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Why no one is afraid of Bimal Gurung

After nearly two years,prolonged bandhs have returned to the Darjeeling hills in the wake of the Centre’s decision to allow a Telangana state.

Written by Madhuparna Das |
August 9, 2013 3:18:57 am

After nearly two years,prolonged bandhs have returned to the Darjeeling hills in the wake of the Centre’s decision to allow a Telangana state. However,if the Gorkha Janmukti Morcha sees this as its achievement,that is the extent of it.

For,the complete shutdown he has enforced — exhorting “let the people suffer” and declaring that it is a “do-or-die” battle — apart,GJM chief Bimal Gurung’s popularity is on the wane. The Centre,that has avoided a dialogue with the GJM so far,knows it; Chief Minister Mamata Banerjee,who has adopted a hard line and declared that she won’t let the division of West Bengal,knows it; and as is clear to anyone visiting the hills,the people know it.

Gurung lost credibility when his men accepted the Gorkhaland Territorial Administration (GTA) in a tripartite agreement in August 2011,which was seen by many supporters as a climbdown on the statehood demand. The GTA functioning was marred by allegations of the Mamata government’s interference. The current agitation is being seen as a face saver by a movement struggling to keep itself relevant,with its hand forced by the Telangana development.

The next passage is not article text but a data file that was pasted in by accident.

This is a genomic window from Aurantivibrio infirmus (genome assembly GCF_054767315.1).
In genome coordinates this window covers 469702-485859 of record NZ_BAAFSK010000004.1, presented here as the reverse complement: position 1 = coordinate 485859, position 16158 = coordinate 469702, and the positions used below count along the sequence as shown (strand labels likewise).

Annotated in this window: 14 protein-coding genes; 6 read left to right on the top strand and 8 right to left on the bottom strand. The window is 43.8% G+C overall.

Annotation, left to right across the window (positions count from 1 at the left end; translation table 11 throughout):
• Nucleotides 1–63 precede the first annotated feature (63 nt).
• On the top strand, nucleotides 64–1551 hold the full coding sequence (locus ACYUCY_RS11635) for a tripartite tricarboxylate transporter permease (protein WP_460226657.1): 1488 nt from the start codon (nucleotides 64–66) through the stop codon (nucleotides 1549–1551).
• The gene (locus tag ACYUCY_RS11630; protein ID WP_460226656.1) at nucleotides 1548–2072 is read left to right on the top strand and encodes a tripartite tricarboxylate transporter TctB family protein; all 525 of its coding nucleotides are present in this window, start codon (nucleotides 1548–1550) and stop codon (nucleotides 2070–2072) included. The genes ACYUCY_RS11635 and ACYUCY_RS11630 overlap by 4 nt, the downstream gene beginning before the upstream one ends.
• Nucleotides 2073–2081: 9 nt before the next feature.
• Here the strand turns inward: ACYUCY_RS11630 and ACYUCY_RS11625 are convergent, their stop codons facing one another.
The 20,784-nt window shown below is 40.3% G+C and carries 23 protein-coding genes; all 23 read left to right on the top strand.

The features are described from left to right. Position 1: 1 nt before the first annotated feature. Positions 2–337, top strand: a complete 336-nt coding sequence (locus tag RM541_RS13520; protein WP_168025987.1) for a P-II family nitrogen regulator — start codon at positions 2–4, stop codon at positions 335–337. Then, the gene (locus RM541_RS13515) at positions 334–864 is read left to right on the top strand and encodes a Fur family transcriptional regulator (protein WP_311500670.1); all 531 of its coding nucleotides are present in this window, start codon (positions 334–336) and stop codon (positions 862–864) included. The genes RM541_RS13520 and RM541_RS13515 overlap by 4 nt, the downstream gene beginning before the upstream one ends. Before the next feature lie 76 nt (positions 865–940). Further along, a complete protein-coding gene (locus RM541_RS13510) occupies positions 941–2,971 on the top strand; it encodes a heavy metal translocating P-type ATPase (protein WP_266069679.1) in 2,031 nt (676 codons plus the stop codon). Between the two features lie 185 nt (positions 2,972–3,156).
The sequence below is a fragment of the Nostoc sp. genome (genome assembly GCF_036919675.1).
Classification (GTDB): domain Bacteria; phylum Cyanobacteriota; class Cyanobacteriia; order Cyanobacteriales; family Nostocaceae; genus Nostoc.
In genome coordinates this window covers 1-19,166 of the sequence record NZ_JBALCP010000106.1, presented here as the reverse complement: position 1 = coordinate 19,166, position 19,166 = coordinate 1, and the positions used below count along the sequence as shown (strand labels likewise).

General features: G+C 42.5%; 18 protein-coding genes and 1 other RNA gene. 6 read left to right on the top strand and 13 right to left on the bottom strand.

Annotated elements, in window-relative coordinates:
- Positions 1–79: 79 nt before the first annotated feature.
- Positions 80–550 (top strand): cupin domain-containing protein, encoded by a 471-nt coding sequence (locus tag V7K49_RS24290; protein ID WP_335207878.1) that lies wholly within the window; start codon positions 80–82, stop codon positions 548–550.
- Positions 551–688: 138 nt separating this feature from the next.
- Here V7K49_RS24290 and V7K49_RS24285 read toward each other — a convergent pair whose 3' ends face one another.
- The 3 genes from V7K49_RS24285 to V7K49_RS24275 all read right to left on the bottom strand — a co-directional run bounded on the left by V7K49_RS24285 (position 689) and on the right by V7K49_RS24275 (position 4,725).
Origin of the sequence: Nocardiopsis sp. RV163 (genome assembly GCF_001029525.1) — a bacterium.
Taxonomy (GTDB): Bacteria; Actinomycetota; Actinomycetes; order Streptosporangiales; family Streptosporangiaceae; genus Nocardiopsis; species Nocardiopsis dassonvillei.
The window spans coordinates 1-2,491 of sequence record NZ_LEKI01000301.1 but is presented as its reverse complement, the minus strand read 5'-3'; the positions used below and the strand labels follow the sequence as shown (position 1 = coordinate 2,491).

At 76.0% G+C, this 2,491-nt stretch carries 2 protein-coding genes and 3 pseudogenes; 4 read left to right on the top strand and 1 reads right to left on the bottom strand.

Interestingly,while Gurung may have quit as GTA chief executive,his men stay on as executives. Sources say that Gurung,in fact,never expected Mamata to accept his resignation without even trying to talk to him.

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However,the CM,who counted peace in the hills as one of her achievements,has consistently taken a tough stand against the GJM. Six months ago,she had made a bid to split the Lepchas from the GJM. Mamata is believed to have now ordered the police to clamp down on the morcha leaders,reopening old cases. One of these could be the daylight murder of Gorkha League president Madan Tamang in 2010. The case is now being investigated by the CBI. Kept on the backburner following the GTA accord,the case could see a revival as the Centre seeks to keep the GJM in line.

That could explain the Centre’s indifference towards a GJM delegation that is in Delhi for talks. With only BJP support to fall back on,the GJM can do little but wait for the Centre to provide it an exit route. Perhaps with some sort of an audience with central Congress leaders,or even some assurance of tripartite talks to review the GTA agreement.

Madhuparna is a principal correspondent based in Kolkata

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First published on: 09-08-2013 at 03:18:57 am
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